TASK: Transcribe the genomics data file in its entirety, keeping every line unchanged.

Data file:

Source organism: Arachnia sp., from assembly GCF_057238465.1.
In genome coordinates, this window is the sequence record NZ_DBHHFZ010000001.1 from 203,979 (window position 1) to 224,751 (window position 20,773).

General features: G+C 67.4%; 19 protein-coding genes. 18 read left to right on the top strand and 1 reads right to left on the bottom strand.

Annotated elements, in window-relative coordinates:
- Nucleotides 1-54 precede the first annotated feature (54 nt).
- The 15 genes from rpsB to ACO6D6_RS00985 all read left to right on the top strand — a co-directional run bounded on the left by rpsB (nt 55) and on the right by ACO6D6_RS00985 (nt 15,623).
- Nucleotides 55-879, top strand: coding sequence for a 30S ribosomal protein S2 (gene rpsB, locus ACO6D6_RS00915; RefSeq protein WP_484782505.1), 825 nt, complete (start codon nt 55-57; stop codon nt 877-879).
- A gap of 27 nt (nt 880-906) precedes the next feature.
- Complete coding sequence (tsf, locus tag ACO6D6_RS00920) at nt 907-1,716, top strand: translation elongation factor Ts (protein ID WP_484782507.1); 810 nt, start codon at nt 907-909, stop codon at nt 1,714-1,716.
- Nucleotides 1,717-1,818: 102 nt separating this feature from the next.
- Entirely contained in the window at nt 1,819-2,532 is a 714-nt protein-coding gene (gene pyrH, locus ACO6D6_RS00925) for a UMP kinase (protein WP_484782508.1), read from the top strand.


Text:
Source organism: Arachnia sp., from assembly GCF_057238465.1.
In genome coordinates, this window is the sequence record NZ_DBHHFZ010000001.1 from 203,979 (window position 1) to 224,751 (window position 20,773).

General features: G+C 67.4%; 19 protein-coding genes. 18 read left to right on the top strand and 1 reads right to left on the bottom strand.

Annotated elements, in window-relative coordinates:
- Nucleotides 1-54 precede the first annotated feature (54 nt).
- The 15 genes from rpsB to ACO6D6_RS00985 all read left to right on the top strand — a co-directional run bounded on the left by rpsB (nt 55) and on the right by ACO6D6_RS00985 (nt 15,623).
- Nucleotides 55-879, top strand: coding sequence for a 30S ribosomal protein S2 (gene rpsB, locus ACO6D6_RS00915; RefSeq protein WP_484782505.1), 825 nt, complete (start codon nt 55-57; stop codon nt 877-879).
- A gap of 27 nt (nt 880-906) precedes the next feature.
- Complete coding sequence (tsf, locus tag ACO6D6_RS00920) at nt 907-1,716, top strand: translation elongation factor Ts (protein ID WP_484782507.1); 810 nt, start codon at nt 907-909, stop codon at nt 1,714-1,716.
- Nucleotides 1,717-1,818: 102 nt separating this feature from the next.
- Entirely contained in the window at nt 1,819-2,532 is a 714-nt protein-coding gene (gene pyrH, locus ACO6D6_RS00925) for a UMP kinase (protein WP_484782508.1), read from the top strand.